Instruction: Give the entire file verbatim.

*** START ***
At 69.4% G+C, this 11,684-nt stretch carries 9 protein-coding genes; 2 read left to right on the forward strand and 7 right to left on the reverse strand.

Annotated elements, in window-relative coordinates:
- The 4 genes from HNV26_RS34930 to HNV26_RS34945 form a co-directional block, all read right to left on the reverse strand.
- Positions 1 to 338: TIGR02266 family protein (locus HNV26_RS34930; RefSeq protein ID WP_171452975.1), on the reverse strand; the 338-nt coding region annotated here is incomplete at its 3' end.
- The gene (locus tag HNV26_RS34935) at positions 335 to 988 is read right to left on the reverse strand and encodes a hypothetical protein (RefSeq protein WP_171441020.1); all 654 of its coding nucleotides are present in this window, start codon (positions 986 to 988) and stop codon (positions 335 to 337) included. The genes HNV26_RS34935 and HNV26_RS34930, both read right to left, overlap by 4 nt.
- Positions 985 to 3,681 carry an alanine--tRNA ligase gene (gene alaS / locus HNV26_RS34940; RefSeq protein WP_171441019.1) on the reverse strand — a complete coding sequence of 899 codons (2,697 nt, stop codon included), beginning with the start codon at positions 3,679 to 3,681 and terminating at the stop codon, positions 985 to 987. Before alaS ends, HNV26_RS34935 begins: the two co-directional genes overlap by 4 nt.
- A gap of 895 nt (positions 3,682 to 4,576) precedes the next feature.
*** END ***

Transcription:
At 69.4% G+C, this 11,684-nt stretch carries 9 protein-coding genes; 2 read left to right on the forward strand and 7 right to left on the reverse strand.

Annotated elements, in window-relative coordinates:
- The 4 genes from HNV26_RS34930 to HNV26_RS34945 form a co-directional block, all read right to left on the reverse strand.
- Positions 1 to 338: TIGR02266 family protein (locus HNV26_RS34930; RefSeq protein ID WP_171452975.1), on the reverse strand; the 338-nt coding region annotated here is incomplete at its 3' end.
- The gene (locus tag HNV26_RS34935) at positions 335 to 988 is read right to left on the reverse strand and encodes a hypothetical protein (RefSeq protein WP_171441020.1); all 654 of its coding nucleotides are present in this window, start codon (positions 986 to 988) and stop codon (positions 335 to 337) included. The genes HNV26_RS34935 and HNV26_RS34930, both read right to left, overlap by 4 nt.
- Positions 985 to 3,681 carry an alanine--tRNA ligase gene (gene alaS / locus HNV26_RS34940; RefSeq protein WP_171441019.1) on the reverse strand — a complete coding sequence of 899 codons (2,697 nt, stop codon included), beginning with the start codon at positions 3,679 to 3,681 and terminating at the stop codon, positions 985 to 987. Before alaS ends, HNV26_RS34935 begins: the two co-directional genes overlap by 4 nt.
- A gap of 895 nt (positions 3,682 to 4,576) precedes the next feature.